The term "too big to fail" was popularized by Congressman Stewart McKinney in a 1984 Congressional hearing, discussing the FDIC's intervention with Continental Illinois.[14] The term had previously been used occasionally in the press.[15]

Emergence from FDIC majority ownership[edit]

Continental Illinois was renamed Continental Bank. It continued to exist, with the federal government effectively owning 80% of the company's shares and having the right to obtain the remainder (ultimately exercised in 1989) if losses in the rescue exceeded certain thresholds. The federal government gradually returned Continental Bank to private ownership, disposing the remainder of its shares on June 6, 1991.

In 1994, Continental Bank was acquired by BankAmerica in order to broaden the latter's midwestern presence. Successor Bank of America has a retail branch and hundreds of back-office employees at Continental's former headquarters on South LaSalle Street in Chicago. Bank of America operates dozens of retail branches in the Chicago area and purchased LaSalle Bank in 2007 to expand its Chicago business and several lines of corporate and investment banking business. In 1984 the Town and Country Mastercard, issued by Continental Illinois Bank, assets were sold to Chemical Bank of New York including the remote credit card servicing centers in Hoffman Estates and Matteson Illinois. After moving the credit card staff out of the Continental facility, the operations were reopened at a new facility and rebranded Chem Credit Services later in 1984.

Continental Illinois Venture Corporation, an investment subsidiary of the bank, formed a semi-independent private equity firm, CIVC Partners, with backing from Bank of America.

Silver dollar holdings[edit]

Part of the bank's required reserves were held in silver dollars, which provided the opportunity to profit from a rise in silver prices. The holdings, estimated to be 1.5 million silver dollars, was sold to a coin dealer to raise money in the early 1980s.[16][17]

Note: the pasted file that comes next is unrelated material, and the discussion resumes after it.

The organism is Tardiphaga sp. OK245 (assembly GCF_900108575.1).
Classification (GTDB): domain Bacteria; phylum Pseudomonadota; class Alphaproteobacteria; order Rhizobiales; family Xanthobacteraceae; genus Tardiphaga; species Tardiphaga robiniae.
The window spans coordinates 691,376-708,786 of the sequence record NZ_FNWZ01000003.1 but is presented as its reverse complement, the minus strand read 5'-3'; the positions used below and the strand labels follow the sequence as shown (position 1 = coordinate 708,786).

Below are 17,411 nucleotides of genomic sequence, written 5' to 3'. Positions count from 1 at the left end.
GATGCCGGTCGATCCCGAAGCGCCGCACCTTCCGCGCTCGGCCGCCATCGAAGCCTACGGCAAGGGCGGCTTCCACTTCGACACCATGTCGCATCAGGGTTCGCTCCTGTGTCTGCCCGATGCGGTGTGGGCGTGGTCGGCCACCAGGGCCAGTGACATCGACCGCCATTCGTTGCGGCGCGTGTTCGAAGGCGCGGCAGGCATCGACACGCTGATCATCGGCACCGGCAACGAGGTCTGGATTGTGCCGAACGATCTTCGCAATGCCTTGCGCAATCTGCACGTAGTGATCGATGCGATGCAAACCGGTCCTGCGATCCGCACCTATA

See also[edit]


  1. ^ Dash, Eric; Sorkin, Andrew Ross (September 26, 2008). "Government Seizes WaMu and Sells Some Assets". The New York Times. p. A1. Retrieved 2008-09-26.
  2. ^ "Washington Mutual sold to JPMorgan Chase after FDIC seizure". KING 5 TV. 2008-09-26. Archived from the original on September 26, 2008. Retrieved 2008-09-26.
  3. ^ DeSilver, Drew (2008-09-26). "Feds seize WaMu in nation's largest bank failure". Seattle Times. Retrieved 2008-09-26.
  4. ^ Wilson, Mark R. "Continental Illinois National Bank & Trust Co." in Porter, Stephen R. & Reiff, Janice L. eds. (2004-05). Encyclopedia of Chicago. Chicago: Chicago Historical Society/Newberry Library, University of Chicago Press. ISBN 0-226-31015-9. Accessed 2009-10-28.
  5. ^ Gorner, Peter. "Bank Deal Tied To Pope's Death?" Ottawa Citizen (June 12, 1984)
  6. ^ Some of this is detailed in the books Funny Money by Mark Singer (New York: Knopf, 1985, ISBN 0671502484) and Belly Up: The Collapse of the Penn Square Bank by Philip Zweig (New York: Crown, 1985, ISBN 0517557088).
  7. ^ Interview "Nassim Taleb on Black Monday, Fed, Market Lessons" .Bloomberg TV (October 26, 2017)
  8. ^ Archive "Losses at options unit hurt Continental Illinois?" The New York Times (October 20, 1987)
  9. ^ Atlas, Terry "1st Options` Loss Was $112 Million". Chicago Tribune (October 20, 1987)
  10. ^ Wall, Larry D.; Peterson, David R. (1990). "The effect of Continental Illinois' failure on the financial performance of other banks". Journal of Monetary Economics. 26 (1): 77–99. doi:10.1016/0304-3932(90)90032-y.
  11. ^ Yergin, Daniel. The Prize: The Epic Quest for Oil, Money, and Power. New York: Simon & Schuster, 1991. ISBN 0-671-50248-4. p. 732.
  12. ^ Division of Research and Statistics (1997). "Continental Illinois and 'Too Big to Fail'". History of the Eighties — Lessons for the Future. Washington, D.C.: Federal Deposit Insurance Corporation. ISBN 0-9661808-0-1.
  13. ^ "Continental Illinois National Bank and Trust Company". Managing the Crisis: The FDIC and RTC Experience, 1980–1994 (PDF). Washington, D.C.: Federal Deposit Insurance Corporation. 1998. ISBN 0-9661808-2-8. Archived from the original (PDF) on 2003-06-24.
  14. ^ Dash, Eric (2009-06-20). "If It's Too Big to Fail, Is It Too Big to Exist?". The New York Times. Retrieved 2009-06-22.
  15. ^ Stern, Gary H.; Feldman, Ron J. (2004). Too Big to Fail: The Hazards of Bank Bailouts. Brookings Institution Press. ISBN 0-8157-8152-0.
  16. ^ Professional Coin Grading Service See paragraph "The Continental-Illinois Bank Hoard"
  17. ^ Highfill, John W. The Comprehensive U.S. Silver Dollar Encyclopedia ISBN 0-9629900-0-0

External links[edit]